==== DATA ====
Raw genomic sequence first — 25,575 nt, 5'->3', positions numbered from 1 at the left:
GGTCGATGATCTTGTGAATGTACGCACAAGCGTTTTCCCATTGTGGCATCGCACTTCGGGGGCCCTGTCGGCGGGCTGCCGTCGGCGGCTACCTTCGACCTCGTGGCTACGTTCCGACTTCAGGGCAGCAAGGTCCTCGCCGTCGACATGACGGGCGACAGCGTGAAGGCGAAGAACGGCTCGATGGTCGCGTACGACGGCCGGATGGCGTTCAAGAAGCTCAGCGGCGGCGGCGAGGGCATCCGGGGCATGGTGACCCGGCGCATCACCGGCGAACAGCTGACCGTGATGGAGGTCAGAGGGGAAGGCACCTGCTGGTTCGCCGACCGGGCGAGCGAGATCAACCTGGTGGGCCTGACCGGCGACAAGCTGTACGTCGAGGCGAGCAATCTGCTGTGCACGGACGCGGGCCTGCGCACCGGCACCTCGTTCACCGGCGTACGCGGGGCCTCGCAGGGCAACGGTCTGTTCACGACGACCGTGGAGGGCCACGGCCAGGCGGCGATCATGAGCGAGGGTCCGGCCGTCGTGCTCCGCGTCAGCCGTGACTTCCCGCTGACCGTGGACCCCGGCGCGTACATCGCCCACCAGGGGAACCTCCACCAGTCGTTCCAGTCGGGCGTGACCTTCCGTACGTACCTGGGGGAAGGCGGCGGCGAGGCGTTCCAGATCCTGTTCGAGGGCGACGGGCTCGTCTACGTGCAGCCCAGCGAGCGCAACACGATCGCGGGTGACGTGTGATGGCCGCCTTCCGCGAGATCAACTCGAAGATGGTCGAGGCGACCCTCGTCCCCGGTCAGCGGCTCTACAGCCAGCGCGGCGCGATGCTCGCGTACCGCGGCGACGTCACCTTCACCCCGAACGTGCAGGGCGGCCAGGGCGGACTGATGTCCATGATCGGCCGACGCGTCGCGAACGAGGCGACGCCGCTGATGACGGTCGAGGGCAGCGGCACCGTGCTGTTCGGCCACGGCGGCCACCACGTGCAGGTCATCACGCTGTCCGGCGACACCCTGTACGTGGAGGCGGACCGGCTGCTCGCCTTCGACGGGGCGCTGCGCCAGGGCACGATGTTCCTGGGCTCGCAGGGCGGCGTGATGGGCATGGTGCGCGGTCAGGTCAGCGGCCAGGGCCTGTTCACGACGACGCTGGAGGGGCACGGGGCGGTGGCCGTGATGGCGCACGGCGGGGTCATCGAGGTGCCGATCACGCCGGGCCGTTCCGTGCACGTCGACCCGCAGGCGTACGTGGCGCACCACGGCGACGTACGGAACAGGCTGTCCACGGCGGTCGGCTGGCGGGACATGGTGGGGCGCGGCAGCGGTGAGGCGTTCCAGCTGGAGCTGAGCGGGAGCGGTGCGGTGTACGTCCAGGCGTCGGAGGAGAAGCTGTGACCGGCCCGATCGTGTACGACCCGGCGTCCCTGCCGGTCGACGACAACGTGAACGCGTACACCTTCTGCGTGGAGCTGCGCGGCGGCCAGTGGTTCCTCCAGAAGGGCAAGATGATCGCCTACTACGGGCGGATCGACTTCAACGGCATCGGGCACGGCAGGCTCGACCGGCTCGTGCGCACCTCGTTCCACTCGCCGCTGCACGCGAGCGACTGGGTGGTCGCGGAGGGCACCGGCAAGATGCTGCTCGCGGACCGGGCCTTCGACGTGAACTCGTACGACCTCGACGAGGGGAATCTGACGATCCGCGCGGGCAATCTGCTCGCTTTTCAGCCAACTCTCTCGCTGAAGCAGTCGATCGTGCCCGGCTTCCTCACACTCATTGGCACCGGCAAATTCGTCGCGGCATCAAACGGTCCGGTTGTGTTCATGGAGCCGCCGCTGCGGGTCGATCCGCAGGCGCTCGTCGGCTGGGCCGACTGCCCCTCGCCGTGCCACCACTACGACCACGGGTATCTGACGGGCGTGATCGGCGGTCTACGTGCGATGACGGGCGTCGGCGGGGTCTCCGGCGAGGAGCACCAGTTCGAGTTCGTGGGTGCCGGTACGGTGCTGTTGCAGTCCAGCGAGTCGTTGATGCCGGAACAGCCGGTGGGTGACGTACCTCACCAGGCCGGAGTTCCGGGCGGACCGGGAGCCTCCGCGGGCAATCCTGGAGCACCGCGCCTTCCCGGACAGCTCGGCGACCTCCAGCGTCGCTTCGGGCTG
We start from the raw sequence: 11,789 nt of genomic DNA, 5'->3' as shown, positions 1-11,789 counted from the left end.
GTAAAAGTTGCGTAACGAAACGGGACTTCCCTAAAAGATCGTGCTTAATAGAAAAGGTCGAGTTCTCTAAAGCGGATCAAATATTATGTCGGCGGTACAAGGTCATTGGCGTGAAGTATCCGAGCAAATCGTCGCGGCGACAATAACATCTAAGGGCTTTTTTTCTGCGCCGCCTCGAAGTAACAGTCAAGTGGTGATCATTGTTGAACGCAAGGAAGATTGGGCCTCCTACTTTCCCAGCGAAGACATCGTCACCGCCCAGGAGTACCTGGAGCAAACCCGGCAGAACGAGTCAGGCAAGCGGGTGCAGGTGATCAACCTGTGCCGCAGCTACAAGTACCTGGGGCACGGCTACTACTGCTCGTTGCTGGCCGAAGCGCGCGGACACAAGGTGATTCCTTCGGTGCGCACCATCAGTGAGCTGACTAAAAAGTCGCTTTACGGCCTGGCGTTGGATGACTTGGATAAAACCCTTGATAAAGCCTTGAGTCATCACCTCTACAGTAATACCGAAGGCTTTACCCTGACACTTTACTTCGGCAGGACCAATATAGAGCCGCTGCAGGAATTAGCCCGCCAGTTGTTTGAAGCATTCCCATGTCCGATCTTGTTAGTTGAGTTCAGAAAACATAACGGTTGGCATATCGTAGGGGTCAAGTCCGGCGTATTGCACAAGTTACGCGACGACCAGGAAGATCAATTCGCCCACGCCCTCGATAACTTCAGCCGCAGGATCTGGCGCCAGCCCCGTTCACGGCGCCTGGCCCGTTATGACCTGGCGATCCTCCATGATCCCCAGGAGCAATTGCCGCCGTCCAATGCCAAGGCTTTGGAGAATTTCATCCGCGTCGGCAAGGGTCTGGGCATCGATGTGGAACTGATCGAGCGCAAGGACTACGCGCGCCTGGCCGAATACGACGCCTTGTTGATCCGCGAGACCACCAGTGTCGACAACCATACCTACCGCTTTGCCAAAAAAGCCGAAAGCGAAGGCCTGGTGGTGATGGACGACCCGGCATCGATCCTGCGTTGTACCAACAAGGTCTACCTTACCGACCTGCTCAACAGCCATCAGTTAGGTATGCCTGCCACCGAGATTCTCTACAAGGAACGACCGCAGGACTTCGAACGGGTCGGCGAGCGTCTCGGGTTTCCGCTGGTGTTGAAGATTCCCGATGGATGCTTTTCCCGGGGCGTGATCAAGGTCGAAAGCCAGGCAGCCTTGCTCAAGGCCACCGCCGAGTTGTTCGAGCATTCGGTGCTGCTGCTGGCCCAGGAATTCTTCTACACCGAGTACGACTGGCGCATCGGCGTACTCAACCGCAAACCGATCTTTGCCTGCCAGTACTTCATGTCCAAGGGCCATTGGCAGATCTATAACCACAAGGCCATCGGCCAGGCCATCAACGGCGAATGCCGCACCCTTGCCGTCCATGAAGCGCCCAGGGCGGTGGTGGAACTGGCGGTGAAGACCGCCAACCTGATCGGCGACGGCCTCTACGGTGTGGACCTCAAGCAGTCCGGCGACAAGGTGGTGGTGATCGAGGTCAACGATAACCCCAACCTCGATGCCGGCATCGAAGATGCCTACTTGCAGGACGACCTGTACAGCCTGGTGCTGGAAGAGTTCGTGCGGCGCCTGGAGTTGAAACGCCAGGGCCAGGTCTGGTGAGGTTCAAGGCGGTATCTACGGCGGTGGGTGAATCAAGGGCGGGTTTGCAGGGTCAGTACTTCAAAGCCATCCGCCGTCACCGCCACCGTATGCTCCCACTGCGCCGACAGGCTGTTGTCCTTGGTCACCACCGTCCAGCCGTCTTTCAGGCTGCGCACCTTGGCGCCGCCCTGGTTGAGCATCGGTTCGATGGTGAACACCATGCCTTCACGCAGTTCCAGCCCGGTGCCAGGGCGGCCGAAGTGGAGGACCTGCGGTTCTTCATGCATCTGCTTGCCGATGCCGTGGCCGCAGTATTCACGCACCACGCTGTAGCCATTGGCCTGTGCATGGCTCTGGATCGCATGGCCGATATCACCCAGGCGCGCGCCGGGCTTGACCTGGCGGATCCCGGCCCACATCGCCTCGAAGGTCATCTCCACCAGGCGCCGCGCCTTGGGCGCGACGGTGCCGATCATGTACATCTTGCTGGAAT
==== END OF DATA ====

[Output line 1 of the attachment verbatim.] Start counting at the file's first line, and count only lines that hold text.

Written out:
Raw genomic sequence first — 25,575 nt, 5'->3', positions numbered from 1 at the left: